Difficult Pentecost for pope as butler probe hurts
Pope Benedict XVI leads the mass on Pentecost Sunday at Saint Peter's Basilica in the Vatican on May 27, 2012. AFP PHOTO/ FILIPPO MONTEFORTE
A saddened Pope Benedict marked a difficult Pentecost Sunday as the Vatican braced for a possible widening of the scandal that has seen his butler arrested on charges of stealing private documents in the “Vatileaks” affair.
The pope looked weary as he celebrated a mass in St Peter’s Basilica to mark the day when the Church teaches that the Holy Spirit descended on Christ’s apostles, or disciples.
Although the day is regarded as the birthday of the Church, earthly celebration was likely to be far from the minds of the 85-year-old pope and the cardinals who flanked him at the basilica’s papal altar.
On Saturday his personal butler, Paolo Gabriele, 46, was formally charged with stealing confidential papal documents.
The pope made no reference during his two public appearances on Sunday to the scandal or the arrest, which aides said had “saddened and pained” him.
But Cardinal Carlo Maria Martini, the former archbishop of Milan and himself once a candidate for the papacy, seemed to speak for many when he said the scandal should prompt the Church “to urgently win back the trust of the faithful”.
The atmosphere in the walled city-state was glum as Vatican sources said they could not rule out more arrests, particularly if Gabriele named any accomplices.
Gabriele is suspected of leaking highly sensitive documents, some of which allege cronyism and corruption in Vatican contracts with Italian companies.
The scandal, which has been brewing for months, has now hit the very heart of the Roman Catholic Church because Gabriele - now known in Vatican statements as “the defendant” - was until Wednesday night the quiet man who served the pope’s meals, helped him dress and held his umbrella on rainy days.
PERSONAL BETRAYAL OR BIGGER PLOT?
Cardinal Martini, writing in an Italian newspaper, said the pope had been “betrayed” just as Jesus was betrayed 2,000 years ago, and that the Church would have to emerge from the latest scandal cleaner and stronger.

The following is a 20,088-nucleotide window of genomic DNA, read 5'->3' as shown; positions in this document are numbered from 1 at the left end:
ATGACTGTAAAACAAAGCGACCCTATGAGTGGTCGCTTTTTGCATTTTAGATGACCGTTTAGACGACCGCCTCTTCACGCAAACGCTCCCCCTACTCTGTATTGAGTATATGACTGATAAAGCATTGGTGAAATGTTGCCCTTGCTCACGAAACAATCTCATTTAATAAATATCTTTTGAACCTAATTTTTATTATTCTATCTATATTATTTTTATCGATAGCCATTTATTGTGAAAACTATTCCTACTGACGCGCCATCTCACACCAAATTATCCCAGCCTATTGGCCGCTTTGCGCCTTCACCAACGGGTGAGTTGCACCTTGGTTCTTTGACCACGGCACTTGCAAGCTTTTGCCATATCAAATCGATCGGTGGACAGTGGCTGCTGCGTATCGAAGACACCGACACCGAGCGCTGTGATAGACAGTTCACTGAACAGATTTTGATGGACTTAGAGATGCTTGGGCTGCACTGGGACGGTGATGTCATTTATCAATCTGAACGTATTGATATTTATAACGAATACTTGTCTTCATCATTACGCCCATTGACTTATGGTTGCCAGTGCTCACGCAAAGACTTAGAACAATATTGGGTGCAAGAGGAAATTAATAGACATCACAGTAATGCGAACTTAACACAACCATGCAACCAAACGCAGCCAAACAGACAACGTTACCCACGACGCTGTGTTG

Still, few believed that Gabriele, a shy and private man, could have acted on his own and some said he may have been an unwitting pawn in a Vatican power struggle.
“Either he lost his mind or this is a trap,” a friend of Gabriele’s in the Vatican told the newspaper La Stampa.
“Whoever convinced him to do this is even more guilty because he manipulated a simple person.”
While news of Gabriele’s arrest has filled pages and pages of newspapers in Italy and beyond, the Vatican’s own newspaper, L’Osservatore Romano, has ignored the story.
Some say this may be because the paper itself has been an instrument in a power struggle involving reciprocal mud-slinging between allies and enemies of the Vatican’s “prime minister”, Secretary of State Cardinal Tarcisio Bertone.
“This is a strategy of tension, an orgy of vendettas and pre-emptive vendettas that has now spun out of the control of those who thought they could orchestrate it,” Church historian Alberto Melloni wrote in the Corriere della Sera newspaper.
The scandal involves the leaking of a string of documents to Italian media in January and February, including personal letters to the pope.
They included letters by an archbishop who was transferred to Washington after blowing the whistle on what he saw as a web of corruption and cronyism; a memo that put a number of cardinals in a bad light; and documents alleging internal conflicts about the Vatican Bank.
On Thursday night the Italian president of the Vatican Bank, Ettore Gotti Tedeschi, was ousted by the board of external financial directors.
He said he was paying for his efforts to make the bank more transparent, but board members said he had been an ineffective, incompetent and divisive manager.